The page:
by Emily Harris, Californians United for a Responsible Budget
Redwood City – In commemoration of Earth Day, community members from around San Mateo County gathered outside of the new jail site and the County Center wearing hazardous materials suits and gas masks to illustrate the toxic nature of the new jail. Carrying a giant banner that read “Jails are Socially and Environmentally Toxic,” they spoke about the ways a new jail will harm communities and the environment as well as draining the county’s budget of desperately needed resources. The new jail project will cost $160 million to build and $30 million each year to operate, and the county has not yet secured the needed construction funds.
“This particular jail is being built on a toxic waste site, and it is still unclear what kind of health impacts from remaining toxins might occur for people who are forced to live in this building for 24 hours a day, seven days a week,” says Raphael Sperry, of Architects, Designers and Planners for Social Responsibility. Sperry was the lead author of the “San Mateo Countywide Guide to Sustainable Buildings.”
“What is clear is that we are taking people who could be living safely in their communities – great majority poor people and people of color – and putting them into a situation that is proven to exacerbate mental and medical health problems, break up families, cause financial distress and isolation, and guarantee a future of discrimination in finding jobs and housing. That is entirely unsustainable.”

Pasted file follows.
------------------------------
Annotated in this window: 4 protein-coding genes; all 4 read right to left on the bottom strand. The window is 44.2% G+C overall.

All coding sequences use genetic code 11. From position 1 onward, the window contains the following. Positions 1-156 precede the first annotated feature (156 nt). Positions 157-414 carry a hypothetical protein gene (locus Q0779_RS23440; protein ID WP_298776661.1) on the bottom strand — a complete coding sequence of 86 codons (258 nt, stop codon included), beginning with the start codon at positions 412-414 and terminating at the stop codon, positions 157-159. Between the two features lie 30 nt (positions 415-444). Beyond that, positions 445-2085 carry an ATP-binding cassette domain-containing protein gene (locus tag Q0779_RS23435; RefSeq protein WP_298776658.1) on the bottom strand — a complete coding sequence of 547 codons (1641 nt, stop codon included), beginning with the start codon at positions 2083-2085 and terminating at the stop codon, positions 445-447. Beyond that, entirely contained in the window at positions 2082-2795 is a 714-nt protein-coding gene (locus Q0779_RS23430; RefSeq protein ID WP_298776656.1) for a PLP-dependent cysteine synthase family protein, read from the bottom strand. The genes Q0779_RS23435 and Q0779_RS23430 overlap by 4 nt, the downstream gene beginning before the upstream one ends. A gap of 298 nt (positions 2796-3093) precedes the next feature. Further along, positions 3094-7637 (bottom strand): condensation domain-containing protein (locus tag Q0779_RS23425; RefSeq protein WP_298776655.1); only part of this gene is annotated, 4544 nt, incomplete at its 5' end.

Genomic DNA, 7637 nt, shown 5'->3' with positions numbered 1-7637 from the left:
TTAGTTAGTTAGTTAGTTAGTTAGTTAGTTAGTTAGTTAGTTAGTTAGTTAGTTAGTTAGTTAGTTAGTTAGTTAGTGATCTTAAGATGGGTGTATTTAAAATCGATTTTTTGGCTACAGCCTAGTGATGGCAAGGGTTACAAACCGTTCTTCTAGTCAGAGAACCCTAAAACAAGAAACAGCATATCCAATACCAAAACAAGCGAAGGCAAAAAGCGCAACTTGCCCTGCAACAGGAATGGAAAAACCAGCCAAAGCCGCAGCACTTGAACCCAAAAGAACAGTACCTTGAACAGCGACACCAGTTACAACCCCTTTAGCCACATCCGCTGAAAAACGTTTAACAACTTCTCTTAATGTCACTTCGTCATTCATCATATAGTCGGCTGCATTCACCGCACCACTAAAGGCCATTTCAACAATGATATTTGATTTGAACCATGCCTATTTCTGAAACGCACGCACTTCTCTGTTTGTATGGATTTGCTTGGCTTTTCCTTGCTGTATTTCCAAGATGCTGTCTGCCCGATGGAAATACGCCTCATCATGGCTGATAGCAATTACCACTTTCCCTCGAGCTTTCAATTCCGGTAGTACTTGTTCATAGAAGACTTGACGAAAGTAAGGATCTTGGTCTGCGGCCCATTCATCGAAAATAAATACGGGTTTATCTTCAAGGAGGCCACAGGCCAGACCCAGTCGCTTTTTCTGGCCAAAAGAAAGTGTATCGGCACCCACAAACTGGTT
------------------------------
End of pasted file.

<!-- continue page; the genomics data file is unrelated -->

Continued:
The site of the proposed new San Mateo County jail was so permeated by volatile compounds that the Department of Toxic Substances Control declared the land too hazardous for residential use, causing the county to engage in a massive and costly cleanup of the site, but a Human Health Risk Assessment of the site has still not been conducted.
“As a resident of this county for 24 years, I am disgusted that the Board of Supervisors is continuing to move forward with this toxic jail project,” says Natalie Fowler, resident of Redwood City. “To this day there hasn’t been an opportunity for meaningful public input on whether this jail should be built, so today we’re giving it anyway: San Mateo doesn’t want, doesn’t need, and can’t afford a new jail.”
Emily Harris, statewide coordinator of Californians United for a Responsible Budget, can be reached at email@example.com.